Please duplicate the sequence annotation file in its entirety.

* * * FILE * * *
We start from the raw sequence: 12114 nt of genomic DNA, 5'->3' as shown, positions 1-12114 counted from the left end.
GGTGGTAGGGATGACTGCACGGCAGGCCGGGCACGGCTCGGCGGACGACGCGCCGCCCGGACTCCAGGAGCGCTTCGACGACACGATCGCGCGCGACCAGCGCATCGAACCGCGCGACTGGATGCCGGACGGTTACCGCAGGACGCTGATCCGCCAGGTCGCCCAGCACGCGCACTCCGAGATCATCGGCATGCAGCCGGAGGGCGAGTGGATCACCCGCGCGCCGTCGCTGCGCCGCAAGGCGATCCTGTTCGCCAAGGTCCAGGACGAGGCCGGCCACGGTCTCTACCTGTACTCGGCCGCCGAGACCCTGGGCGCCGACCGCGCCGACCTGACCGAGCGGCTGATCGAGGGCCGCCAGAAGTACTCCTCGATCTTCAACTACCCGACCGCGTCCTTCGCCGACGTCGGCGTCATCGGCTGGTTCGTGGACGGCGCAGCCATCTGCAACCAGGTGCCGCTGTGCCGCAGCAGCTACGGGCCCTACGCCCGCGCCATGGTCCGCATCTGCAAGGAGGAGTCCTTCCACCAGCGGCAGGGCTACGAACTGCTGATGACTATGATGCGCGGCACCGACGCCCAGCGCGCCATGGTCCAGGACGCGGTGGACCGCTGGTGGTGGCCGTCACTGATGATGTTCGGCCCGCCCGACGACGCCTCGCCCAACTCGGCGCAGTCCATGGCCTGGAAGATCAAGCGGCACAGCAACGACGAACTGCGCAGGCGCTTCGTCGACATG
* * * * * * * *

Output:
We start from the raw sequence: 12114 nt of genomic DNA, 5'->3' as shown, positions 1-12114 counted from the left end.
GGTGGTAGGGATGACTGCACGGCAGGCCGGGCACGGCTCGGCGGACGACGCGCCGCCCGGACTCCAGGAGCGCTTCGACGACACGATCGCGCGCGACCAGCGCATCGAACCGCGCGACTGGATGCCGGACGGTTACCGCAGGACGCTGATCCGCCAGGTCGCCCAGCACGCGCACTCCGAGATCATCGGCATGCAGCCGGAGGGCGAGTGGATCACCCGCGCGCCGTCGCTGCGCCGCAAGGCGATCCTGTTCGCCAAGGTCCAGGACGAGGCCGGCCACGGTCTCTACCTGTACTCGGCCGCCGAGACCCTGGGCGCCGACCGCGCCGACCTGACCGAGCGGCTGATCGAGGGCCGCCAGAAGTACTCCTCGATCTTCAACTACCCGACCGCGTCCTTCGCCGACGTCGGCGTCATCGGCTGGTTCGTGGACGGCGCAGCCATCTGCAACCAGGTGCCGCTGTGCCGCAGCAGCTACGGGCCCTACGCCCGCGCCATGGTCCGCATCTGCAAGGAGGAGTCCTTCCACCAGCGGCAGGGCTACGAACTGCTGATGACTATGATGCGCGGCACCGACGCCCAGCGCGCCATGGTCCAGGACGCGGTGGACCGCTGGTGGTGGCCGTCACTGATGATGTTCGGCCCGCCCGACGACGCCTCGCCCAACTCGGCGCAGTCCATGGCCTGGAAGATCAAGCGGCACAGCAACGACGAACTGCGCAGGCGCTTCGTCGACATG